Among the oceans of data washing around the NHS, it is striking that government has avoided collecting one of the most illuminating sets of figures - comparisons between England, Scotland, Wales and Northern Ireland.
The four provide a fascinating laboratory for comparing systems, inputs and outcomes. For a geographically small country the UK provides sharp contrasts in healthcare policy, from England’s market and target culture to Scotland’s integrated system for purchasing and providing secondary and primary care. But until today comparisons of the impact on patients have been elusive.
To rectify this data deficit, HSJ and healthcare information providers CHKS have analysed key indicators across the four systems. We have uncovered dramatic differences which require explanation. (See Huge contrasts found between UK nations and National service: health policy performance across the UK)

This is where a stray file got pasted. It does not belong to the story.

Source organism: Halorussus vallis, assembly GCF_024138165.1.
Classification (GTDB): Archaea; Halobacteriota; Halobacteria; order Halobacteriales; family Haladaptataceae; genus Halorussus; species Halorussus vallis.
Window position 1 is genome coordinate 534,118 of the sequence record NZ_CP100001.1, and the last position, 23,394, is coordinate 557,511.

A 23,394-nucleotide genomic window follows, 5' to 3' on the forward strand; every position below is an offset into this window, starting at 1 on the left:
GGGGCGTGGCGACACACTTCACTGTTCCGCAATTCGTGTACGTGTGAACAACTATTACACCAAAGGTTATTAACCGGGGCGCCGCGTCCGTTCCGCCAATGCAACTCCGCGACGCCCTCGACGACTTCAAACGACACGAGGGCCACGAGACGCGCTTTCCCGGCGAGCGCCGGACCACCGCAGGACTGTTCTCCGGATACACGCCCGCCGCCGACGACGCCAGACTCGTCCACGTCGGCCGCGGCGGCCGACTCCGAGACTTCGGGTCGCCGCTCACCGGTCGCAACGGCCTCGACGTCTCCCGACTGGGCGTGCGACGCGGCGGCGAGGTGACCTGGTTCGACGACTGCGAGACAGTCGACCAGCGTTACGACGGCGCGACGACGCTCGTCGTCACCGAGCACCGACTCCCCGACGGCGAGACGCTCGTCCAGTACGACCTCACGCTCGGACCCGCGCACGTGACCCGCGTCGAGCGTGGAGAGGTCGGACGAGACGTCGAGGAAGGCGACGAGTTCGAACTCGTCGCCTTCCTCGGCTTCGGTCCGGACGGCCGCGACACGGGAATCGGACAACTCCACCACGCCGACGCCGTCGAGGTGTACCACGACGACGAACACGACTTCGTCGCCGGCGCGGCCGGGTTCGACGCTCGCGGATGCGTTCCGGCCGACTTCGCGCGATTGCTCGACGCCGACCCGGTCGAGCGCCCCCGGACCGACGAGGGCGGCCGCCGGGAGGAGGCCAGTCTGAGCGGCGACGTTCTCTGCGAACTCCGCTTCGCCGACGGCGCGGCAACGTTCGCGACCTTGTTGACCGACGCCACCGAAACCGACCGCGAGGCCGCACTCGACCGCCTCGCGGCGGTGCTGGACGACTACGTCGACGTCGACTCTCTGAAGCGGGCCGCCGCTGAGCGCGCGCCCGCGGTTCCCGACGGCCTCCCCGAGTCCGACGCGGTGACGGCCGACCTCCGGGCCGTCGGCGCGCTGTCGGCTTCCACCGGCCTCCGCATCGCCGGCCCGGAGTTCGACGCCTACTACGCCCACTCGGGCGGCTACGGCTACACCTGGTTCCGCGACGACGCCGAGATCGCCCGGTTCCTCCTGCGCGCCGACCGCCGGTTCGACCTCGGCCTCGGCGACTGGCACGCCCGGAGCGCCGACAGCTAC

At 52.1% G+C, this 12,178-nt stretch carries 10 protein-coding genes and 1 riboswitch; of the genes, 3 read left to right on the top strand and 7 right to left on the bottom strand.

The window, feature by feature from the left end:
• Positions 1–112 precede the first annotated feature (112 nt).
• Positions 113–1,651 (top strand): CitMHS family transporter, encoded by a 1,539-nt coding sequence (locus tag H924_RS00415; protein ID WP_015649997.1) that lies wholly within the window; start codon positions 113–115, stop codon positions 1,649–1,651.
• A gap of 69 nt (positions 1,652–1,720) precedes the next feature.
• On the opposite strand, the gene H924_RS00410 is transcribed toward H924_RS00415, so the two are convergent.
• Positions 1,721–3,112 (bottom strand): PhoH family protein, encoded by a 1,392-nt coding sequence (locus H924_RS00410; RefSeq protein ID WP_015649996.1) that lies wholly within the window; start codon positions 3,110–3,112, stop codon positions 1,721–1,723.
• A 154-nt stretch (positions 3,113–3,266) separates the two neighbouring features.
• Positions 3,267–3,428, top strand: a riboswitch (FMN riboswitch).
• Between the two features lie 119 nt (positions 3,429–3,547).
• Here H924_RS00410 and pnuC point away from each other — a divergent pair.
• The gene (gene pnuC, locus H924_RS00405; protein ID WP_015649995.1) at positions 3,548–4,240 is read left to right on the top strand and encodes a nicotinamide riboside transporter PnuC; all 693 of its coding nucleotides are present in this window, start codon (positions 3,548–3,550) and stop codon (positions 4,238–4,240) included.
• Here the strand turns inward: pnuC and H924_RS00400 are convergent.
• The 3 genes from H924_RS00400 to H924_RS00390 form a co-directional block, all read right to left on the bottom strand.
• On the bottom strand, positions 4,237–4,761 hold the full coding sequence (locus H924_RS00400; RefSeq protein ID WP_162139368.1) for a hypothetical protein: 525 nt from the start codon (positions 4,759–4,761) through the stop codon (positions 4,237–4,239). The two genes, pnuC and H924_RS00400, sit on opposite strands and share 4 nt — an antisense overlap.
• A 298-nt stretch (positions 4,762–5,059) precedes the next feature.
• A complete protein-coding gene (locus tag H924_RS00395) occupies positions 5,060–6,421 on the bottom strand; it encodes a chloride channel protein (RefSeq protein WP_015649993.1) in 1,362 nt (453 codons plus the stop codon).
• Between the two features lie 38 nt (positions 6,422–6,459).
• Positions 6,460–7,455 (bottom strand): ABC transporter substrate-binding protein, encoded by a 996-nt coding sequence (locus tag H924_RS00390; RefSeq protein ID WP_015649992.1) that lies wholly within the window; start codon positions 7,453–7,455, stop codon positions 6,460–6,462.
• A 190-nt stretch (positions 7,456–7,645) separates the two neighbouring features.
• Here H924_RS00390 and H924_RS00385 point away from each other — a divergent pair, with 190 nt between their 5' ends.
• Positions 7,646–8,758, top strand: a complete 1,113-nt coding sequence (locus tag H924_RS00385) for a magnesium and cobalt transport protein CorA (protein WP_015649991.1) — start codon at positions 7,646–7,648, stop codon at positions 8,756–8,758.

For example, Northern Ireland has a high rate of elective admissions, while England’s rate is growing fast. Are Northern Ireland surgeons keener to cut patients open? Is payment by results providing an incentive for more patients in England to be sucked into surgery?
The percentage of emergency admissions discharged on the same day is rising sharply in both England and Wales but falling in Scotland from an already low rate. Are patients there being kept overnight unnecessarily because of a lack of incentives to use beds efficiently? Or should there be more concern that patients discharged in England are far more likely to require emergency readmission than those in Northern Ireland? These are just a handful of the questions the four nations comparisons raise.
Ministers are pushing the NHS to publish everything from patient satisfaction scores to death rates. It is a pity those in charge of the various health systems do not have the courage to expose themselves to similar scrutiny by collecting comparisons across the four parts of the UK.
Managers, practitioners, opinion formers and governments need to understand and debate these differences. This week, HSJand CHKS hope to trigger a debate which will help the NHS learn from the worst and best.
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